The effect of fracture orientation on permeability

Al-Shukri, MAD 2019, The effect of fracture orientation on permeability , MPhil thesis, University of Salford.

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Abstract

Shale contain tiny pores where oil and gas are trapped, and fracking is undertaken to interconnect them and to release oil and gas. Furthermore, hydraulic fracturing is the process of injecting high-pressure fluids as high as 10 k psi into rocks to fracture them, and permeability is optimised by inducing complicated fractures into the shale. Previous authors have studied fracturing orientation techniques, however, their work considered only simple fractures. In this work, complicated fractures were considered using different shale samples from Mancos and Marcellus. To determine their permeability, these samples were induced with fractures at different orientation angles and tested at an overburden pressure of between 100 and 200 bar using a Nano-Perm machine. Computerised Tomography (CT) was also used to determine the porosity and to characterise the shale samples, with regard to crack width, crack length and to determine if there were any natural fractures. The liquid saturation method was also carried out to find the pore volume, whilst XRF fluorescence was also used to determine the chemical composition of the shale samples. There was a good agreement in the porosity results for the two different methods used, specifically the CT scan and the saturation method. Moreover, it was found that, for the Mancos Shale, the more complex fracture had a greater permeability at ΔP’s of less than 2 bar and an overburden pressure of 100 bar. The greater number of passageways within the shale through which the gas could flow can explain this. However, above a ΔP of 2 bar with overburden pressures of 150 bar on less complex fractures had a lower permeability because the overburden pressures will have reduced the gaps between the passageways due to the greater accumulated passageways, and hence the reduced flow. For the Marcellus Shale, it was found that, at overburden pressures of more than 150 bar and for all ΔP’s, the more complex fractures had a greater permeability. It was also shown that the Marcellus Shale had a greater permeability compared with Mancos. This is because the Marcellus reservoir has a marked ratio of calcium and cementing materials, which comparatively alter the rock structure and render it relatively incompressible.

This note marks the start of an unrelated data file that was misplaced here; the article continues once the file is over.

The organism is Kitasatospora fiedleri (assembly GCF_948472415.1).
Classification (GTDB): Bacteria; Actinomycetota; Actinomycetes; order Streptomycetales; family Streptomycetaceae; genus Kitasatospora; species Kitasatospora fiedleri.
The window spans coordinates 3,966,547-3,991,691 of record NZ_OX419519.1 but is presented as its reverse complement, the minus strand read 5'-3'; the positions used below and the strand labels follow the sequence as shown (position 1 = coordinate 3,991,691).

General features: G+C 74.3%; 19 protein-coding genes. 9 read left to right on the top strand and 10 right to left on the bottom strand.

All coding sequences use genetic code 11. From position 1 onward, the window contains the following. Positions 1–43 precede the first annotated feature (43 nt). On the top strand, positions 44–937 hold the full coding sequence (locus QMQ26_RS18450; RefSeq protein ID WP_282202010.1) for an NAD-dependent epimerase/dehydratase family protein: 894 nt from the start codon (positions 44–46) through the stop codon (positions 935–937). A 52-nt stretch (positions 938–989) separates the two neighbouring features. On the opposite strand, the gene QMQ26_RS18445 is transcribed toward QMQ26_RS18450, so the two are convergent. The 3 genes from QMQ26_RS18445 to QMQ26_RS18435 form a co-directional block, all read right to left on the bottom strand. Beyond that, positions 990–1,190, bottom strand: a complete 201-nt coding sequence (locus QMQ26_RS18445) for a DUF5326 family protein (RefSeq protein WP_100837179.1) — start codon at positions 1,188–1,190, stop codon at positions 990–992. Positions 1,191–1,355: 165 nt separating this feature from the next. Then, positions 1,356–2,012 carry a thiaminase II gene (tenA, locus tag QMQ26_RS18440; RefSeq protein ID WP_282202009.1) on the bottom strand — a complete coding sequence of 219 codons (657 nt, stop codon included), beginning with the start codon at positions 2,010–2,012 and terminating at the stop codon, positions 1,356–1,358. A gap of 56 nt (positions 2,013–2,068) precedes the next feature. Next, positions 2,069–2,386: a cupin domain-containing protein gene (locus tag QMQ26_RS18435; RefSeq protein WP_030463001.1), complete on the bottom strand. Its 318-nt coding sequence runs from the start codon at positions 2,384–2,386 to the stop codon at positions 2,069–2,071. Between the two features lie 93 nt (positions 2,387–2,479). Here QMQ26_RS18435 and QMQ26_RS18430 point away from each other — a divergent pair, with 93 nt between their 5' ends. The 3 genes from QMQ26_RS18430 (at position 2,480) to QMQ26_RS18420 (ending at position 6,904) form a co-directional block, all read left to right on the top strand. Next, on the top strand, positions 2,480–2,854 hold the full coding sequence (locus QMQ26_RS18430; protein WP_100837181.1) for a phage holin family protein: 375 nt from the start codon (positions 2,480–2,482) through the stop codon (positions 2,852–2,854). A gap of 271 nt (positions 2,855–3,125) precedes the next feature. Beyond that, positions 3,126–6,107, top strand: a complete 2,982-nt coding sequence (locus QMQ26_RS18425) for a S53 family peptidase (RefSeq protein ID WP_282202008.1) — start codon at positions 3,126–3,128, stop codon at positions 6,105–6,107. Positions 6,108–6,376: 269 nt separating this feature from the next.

Item Type: Thesis (MPhil)
Contributors: Burby, ML (Supervisor) and Nourian, A (Supervisor)
Schools: Schools > School of Computing, Science and Engineering > Salford Innovation Research Centre (SIRC)
Depositing User: MAD Al-Shukri
Date Deposited: 11 Feb 2019 14:14
Last Modified: 11 Mar 2019 01:38
URI: http://usir.salford.ac.uk/id/eprint/49910

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